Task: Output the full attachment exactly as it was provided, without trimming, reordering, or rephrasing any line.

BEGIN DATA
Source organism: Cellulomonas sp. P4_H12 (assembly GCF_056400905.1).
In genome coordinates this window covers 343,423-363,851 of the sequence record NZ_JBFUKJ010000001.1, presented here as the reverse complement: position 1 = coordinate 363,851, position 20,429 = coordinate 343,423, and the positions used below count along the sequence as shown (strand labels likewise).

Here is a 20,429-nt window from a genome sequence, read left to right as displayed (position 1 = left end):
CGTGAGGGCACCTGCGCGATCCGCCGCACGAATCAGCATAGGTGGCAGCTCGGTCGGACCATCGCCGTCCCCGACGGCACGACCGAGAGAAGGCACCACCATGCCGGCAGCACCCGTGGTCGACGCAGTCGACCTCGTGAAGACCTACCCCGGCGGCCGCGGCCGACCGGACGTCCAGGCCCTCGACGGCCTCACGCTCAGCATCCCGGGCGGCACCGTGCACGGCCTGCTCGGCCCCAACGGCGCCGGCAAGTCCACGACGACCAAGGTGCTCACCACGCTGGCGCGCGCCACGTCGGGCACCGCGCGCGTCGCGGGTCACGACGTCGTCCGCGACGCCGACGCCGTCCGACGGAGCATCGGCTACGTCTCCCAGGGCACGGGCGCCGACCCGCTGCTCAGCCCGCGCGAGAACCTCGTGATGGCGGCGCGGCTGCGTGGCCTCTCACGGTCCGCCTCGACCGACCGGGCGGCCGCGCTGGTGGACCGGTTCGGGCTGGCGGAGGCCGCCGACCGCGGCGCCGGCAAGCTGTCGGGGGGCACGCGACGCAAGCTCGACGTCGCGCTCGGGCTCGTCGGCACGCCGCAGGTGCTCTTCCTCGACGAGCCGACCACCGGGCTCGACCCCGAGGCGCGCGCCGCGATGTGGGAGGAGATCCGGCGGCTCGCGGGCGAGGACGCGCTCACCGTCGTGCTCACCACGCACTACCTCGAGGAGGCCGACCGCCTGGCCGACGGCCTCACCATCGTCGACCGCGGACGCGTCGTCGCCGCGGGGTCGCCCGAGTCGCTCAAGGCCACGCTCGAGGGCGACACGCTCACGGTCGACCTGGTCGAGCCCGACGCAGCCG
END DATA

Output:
Source organism: Cellulomonas sp. P4_H12 (assembly GCF_056400905.1).
In genome coordinates this window covers 343,423-363,851 of the sequence record NZ_JBFUKJ010000001.1, presented here as the reverse complement: position 1 = coordinate 363,851, position 20,429 = coordinate 343,423, and the positions used below count along the sequence as shown (strand labels likewise).

Here is a 20,429-nt window from a genome sequence, read left to right as displayed (position 1 = left end):
CGTGAGGGCACCTGCGCGATCCGCCGCACGAATCAGCATAGGTGGCAGCTCGGTCGGACCATCGCCGTCCCCGACGGCACGACCGAGAGAAGGCACCACCATGCCGGCAGCACCCGTGGTCGACGCAGTCGACCTCGTGAAGACCTACCCCGGCGGCCGCGGCCGACCGGACGTCCAGGCCCTCGACGGCCTCACGCTCAGCATCCCGGGCGGCACCGTGCACGGCCTGCTCGGCCCCAACGGCGCCGGCAAGTCCACGACGACCAAGGTGCTCACCACGCTGGCGCGCGCCACGTCGGGCACCGCGCGCGTCGCGGGTCACGACGTCGTCCGCGACGCCGACGCCGTCCGACGGAGCATCGGCTACGTCTCCCAGGGCACGGGCGCCGACCCGCTGCTCAGCCCGCGCGAGAACCTCGTGATGGCGGCGCGGCTGCGTGGCCTCTCACGGTCCGCCTCGACCGACCGGGCGGCCGCGCTGGTGGACCGGTTCGGGCTGGCGGAGGCCGCCGACCGCGGCGCCGGCAAGCTGTCGGGGGGCACGCGACGCAAGCTCGACGTCGCGCTCGGGCTCGTCGGCACGCCGCAGGTGCTCTTCCTCGACGAGCCGACCACCGGGCTCGACCCCGAGGCGCGCGCCGCGATGTGGGAGGAGATCCGGCGGCTCGCGGGCGAGGACGCGCTCACCGTCGTGCTCACCACGCACTACCTCGAGGAGGCCGACCGCCTGGCCGACGGCCTCACCATCGTCGACCGCGGACGCGTCGTCGCCGCGGGGTCGCCCGAGTCGCTCAAGGCCACGCTCGAGGGCGACACGCTCACGGTCGACCTGGTCGAGCCCGACGCAGCCG